Just like in human medicine, I feel that it has become easy to lose sight of the patient. I worry that veterinary schools have lost some of that focus. It is critically important to teach new vets not only about the latest and greatest diagnostic or treatment modality but also about the quality of life for the patient and for the family. They all love animals, that’s evident, but that love must translate into everyday practice.  

Can you tell us about some of your volunteer achievements?
I have been volunteering since I was a kid. I have helped to teach the developmentally disabled, volunteered in a lab studying Cystic Fibrosis, helped develop peace education curriculums for schools, helped with presidential campaigns, volunteered in a human emergency room, worked with foster kids, volunteered at the SF Zoo and volunteered at veterinary hospitals and animal shelters. Currently my volunteer time is spent with SFAfA and at the Academy of Science in Golden Gate Park. 

What do you do in your spare time?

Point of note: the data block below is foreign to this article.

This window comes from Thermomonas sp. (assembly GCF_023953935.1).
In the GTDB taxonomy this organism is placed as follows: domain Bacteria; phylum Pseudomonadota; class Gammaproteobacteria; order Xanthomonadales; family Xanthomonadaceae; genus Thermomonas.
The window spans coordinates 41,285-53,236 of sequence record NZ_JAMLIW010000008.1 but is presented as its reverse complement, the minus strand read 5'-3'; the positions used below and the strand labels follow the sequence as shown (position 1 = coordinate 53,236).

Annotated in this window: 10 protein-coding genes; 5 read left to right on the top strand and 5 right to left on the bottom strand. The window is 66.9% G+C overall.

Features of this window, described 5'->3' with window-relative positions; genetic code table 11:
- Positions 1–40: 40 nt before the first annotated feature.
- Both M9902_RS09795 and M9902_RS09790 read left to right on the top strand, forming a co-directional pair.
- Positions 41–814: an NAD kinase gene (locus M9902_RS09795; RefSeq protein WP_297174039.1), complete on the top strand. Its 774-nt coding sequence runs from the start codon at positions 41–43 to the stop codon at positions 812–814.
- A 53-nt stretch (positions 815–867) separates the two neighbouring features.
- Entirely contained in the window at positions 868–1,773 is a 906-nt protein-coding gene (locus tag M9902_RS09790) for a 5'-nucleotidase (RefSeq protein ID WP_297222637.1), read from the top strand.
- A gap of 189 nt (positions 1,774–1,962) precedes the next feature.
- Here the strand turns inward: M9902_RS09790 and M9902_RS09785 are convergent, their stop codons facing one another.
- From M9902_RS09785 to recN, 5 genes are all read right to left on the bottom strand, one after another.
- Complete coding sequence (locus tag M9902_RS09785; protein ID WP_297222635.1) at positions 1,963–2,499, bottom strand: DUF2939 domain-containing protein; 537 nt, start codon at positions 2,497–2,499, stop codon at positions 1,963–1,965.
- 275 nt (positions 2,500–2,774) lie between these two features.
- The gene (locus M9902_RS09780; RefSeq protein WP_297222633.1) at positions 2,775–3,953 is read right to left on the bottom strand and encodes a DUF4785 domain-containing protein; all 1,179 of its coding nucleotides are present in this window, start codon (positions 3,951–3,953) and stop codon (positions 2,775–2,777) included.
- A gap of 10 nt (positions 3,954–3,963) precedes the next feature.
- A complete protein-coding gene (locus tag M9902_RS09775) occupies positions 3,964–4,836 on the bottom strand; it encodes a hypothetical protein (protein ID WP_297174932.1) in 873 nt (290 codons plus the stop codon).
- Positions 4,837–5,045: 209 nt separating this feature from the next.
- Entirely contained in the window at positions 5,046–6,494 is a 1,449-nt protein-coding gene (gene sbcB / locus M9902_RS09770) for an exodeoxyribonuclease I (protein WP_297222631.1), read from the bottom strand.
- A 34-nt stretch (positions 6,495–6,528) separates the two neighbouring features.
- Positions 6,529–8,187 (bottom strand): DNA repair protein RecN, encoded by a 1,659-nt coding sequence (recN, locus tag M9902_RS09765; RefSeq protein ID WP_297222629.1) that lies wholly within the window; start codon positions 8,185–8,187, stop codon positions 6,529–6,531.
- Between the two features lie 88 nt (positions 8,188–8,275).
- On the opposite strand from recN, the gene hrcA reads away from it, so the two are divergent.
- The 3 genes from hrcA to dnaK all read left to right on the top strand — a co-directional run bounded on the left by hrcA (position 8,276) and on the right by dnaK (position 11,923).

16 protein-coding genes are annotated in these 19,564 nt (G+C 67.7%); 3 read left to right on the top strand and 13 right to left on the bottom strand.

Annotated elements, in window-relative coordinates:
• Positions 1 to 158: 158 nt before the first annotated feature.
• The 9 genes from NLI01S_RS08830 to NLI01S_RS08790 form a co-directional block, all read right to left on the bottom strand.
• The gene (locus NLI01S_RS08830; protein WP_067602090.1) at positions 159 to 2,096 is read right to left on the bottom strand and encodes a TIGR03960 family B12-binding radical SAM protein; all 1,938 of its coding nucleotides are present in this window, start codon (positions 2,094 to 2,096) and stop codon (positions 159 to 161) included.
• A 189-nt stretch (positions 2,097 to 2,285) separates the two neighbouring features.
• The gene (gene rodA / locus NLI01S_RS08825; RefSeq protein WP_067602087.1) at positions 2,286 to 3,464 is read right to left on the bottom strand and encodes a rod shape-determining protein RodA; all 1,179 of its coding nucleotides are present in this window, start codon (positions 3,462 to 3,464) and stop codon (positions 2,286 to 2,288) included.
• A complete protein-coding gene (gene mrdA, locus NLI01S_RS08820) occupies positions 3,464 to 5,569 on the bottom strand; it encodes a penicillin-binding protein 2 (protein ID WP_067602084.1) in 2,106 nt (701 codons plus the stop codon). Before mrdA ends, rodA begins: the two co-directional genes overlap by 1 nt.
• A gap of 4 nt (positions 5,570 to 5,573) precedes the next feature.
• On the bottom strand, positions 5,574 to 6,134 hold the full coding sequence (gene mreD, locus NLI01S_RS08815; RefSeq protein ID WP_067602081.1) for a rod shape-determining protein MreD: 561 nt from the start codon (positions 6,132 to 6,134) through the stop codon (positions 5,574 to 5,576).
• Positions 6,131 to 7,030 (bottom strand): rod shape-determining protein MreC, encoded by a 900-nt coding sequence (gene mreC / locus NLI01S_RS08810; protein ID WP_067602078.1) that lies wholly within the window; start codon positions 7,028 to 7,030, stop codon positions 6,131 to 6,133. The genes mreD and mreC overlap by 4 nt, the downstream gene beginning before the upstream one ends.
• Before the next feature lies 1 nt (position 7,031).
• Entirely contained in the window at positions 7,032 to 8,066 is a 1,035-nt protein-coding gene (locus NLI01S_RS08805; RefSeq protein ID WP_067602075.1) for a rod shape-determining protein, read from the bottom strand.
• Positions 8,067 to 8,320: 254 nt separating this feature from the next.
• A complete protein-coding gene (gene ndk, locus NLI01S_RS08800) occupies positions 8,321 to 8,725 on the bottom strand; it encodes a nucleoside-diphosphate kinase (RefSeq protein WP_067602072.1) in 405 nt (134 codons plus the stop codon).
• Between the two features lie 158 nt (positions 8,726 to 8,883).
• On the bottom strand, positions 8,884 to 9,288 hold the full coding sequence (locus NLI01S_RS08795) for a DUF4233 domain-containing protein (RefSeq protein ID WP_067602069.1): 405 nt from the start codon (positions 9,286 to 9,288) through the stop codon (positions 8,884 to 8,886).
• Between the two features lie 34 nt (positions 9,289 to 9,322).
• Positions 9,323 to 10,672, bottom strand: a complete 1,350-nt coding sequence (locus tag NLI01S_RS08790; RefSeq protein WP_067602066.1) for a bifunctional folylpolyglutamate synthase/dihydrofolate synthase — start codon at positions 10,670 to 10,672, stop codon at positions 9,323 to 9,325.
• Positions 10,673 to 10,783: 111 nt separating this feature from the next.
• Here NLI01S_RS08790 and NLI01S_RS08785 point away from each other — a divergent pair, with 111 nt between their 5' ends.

I live with my wife and two older cats, who are the loves of my life.  In my downtime, I knit, read and do photography. I spend lots of time with friends and family.  We travel extensively because travel is a way to open your mind and your heart to the possible.
  • Since we started in 2012 we have helped save nearly 200 pets that might otherwise have been euthanized due to their guardians being unable to afford veterinary care. Overall we have provided $117,000 in Grants-in-Aid funds, which our veterinarian partners have matched with donated medical services.
  • As more local veterinarians become acquainted with our program the more wish to join us. In our first year we had sixty-one veterinarians working with us, this year we have 95.
  • Your donations go to help save pets. We are an all-volunteer organization with no employees to pay and no office space to support.
  • We thank you for your support and hope that you will continue to support us in this important work. You can donate to us either online at or by mailing a check (made to Community Initiatives/SFAFA) to 354 Pine Street, Suite 700, San Francisco, CA 94104-3229.    

Your gift will make a difference. Please Donate to SFAfA

Copyright © 2016, All rights reserved.

San Francisco Aid for Animals - SFAfA

Founded by San Francisco Veterinary Medical Association

A fiscally sponsored project of Community Initiatives, 501(c)(3)

354 Pine Street, Suite 700, San Francisco, CA 94104-3229 •

Want to change how you receive these emails?
You can update your preferences or unsubscribe from this list

This email was sent to <<Email Address>>
why did I get this?    unsubscribe from this list    update subscription preferences
San Francisco Aid for Animals · 354 Pine Street · San Francisco, CA 94104 · USA

Email Marketing Powered by MailChimp